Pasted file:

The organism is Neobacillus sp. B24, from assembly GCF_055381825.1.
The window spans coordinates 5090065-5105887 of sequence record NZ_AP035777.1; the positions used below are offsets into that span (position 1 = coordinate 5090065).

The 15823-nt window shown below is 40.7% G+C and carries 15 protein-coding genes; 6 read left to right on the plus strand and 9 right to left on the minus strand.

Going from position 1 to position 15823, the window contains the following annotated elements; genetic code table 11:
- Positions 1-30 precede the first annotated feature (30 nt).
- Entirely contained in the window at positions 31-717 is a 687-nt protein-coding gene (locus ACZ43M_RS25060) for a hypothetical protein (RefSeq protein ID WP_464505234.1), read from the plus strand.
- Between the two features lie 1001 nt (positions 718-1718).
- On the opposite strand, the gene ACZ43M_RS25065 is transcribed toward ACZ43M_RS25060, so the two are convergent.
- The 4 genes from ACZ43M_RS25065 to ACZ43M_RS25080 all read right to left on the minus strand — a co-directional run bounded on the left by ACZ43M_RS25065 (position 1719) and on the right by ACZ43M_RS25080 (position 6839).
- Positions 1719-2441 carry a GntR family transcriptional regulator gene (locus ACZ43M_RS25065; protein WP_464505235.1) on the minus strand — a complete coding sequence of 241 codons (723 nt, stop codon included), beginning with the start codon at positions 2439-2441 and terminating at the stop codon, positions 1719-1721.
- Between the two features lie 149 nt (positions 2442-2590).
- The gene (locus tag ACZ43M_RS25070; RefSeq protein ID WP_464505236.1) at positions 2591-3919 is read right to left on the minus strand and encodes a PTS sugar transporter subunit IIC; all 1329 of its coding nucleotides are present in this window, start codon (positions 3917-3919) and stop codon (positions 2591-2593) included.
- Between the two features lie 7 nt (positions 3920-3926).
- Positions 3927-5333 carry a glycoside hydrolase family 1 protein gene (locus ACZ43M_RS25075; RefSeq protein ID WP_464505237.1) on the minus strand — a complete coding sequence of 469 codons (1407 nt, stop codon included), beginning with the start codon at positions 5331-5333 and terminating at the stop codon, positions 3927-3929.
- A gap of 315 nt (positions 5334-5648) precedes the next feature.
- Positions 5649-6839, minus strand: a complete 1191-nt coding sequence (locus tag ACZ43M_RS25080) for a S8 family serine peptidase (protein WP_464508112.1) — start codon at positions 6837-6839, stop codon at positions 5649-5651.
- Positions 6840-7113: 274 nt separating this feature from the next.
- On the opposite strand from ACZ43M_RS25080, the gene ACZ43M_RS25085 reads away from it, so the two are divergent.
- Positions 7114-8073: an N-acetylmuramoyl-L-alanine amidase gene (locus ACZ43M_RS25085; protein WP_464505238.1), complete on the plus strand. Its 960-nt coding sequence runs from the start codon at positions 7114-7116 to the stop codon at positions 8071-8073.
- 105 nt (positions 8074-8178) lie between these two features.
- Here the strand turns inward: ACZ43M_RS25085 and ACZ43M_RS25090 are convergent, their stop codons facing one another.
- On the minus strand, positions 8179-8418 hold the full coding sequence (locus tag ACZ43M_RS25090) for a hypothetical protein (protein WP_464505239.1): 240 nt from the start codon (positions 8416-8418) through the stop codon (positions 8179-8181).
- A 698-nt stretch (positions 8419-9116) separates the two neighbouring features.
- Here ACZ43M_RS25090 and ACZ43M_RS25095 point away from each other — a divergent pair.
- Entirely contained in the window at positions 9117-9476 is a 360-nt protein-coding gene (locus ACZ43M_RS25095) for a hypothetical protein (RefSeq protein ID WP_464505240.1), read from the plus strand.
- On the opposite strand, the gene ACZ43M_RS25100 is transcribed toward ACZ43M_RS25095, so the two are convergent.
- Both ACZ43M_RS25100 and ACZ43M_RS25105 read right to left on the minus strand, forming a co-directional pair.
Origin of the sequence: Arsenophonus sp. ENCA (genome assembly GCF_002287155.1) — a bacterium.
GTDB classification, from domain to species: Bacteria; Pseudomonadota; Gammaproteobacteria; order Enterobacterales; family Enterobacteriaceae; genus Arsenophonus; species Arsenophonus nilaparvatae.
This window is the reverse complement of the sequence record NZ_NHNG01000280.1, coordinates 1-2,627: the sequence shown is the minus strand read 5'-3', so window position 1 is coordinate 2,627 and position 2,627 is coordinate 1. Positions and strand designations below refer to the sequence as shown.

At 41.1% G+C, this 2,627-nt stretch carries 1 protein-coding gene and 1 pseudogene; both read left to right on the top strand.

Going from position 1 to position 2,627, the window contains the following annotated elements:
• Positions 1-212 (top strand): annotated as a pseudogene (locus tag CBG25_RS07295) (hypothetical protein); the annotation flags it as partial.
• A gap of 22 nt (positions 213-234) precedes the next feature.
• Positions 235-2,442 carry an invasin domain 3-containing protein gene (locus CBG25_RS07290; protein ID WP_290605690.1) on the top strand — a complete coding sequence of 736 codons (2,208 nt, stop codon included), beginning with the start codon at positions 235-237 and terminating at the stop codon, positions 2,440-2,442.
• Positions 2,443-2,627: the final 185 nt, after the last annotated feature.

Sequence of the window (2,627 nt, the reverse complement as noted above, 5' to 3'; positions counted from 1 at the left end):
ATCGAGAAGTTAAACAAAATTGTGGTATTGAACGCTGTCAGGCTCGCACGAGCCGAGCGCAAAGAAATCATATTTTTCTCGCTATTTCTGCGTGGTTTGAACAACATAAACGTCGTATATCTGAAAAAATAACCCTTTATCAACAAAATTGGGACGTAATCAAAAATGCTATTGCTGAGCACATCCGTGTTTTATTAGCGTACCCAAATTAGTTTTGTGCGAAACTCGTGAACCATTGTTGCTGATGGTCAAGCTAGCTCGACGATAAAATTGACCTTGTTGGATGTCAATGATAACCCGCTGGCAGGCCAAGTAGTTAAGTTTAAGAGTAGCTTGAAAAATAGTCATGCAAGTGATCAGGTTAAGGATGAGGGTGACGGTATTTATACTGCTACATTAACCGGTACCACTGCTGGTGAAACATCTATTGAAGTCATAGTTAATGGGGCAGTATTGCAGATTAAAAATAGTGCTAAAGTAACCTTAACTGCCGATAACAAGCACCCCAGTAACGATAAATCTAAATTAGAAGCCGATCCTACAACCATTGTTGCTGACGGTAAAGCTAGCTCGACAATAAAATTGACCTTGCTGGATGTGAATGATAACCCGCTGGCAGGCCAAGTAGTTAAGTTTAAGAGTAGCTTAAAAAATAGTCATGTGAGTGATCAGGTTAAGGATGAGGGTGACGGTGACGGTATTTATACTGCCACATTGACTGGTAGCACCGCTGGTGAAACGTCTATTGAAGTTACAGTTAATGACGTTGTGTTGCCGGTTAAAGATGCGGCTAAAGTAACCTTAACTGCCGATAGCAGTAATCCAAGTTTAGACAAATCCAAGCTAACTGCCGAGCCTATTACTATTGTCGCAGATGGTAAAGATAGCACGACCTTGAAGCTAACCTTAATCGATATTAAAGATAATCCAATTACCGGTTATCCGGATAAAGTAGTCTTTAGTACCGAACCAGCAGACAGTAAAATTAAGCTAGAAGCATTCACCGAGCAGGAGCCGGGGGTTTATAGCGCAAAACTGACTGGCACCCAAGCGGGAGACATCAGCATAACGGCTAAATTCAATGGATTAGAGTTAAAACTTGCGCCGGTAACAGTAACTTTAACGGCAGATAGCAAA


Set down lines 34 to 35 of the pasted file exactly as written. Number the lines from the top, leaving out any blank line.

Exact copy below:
• A gap of 22 nt (positions 213-234) precedes the next feature.
• Positions 235-2,442 carry an invasin domain 3-containing protein gene (locus CBG25_RS07290; protein ID WP_290605690.1) on the top strand — a complete coding sequence of 736 codons (2,208 nt, stop codon included), beginning with the start codon at positions 235-237 and terminating at the stop codon, positions 2,440-2,442.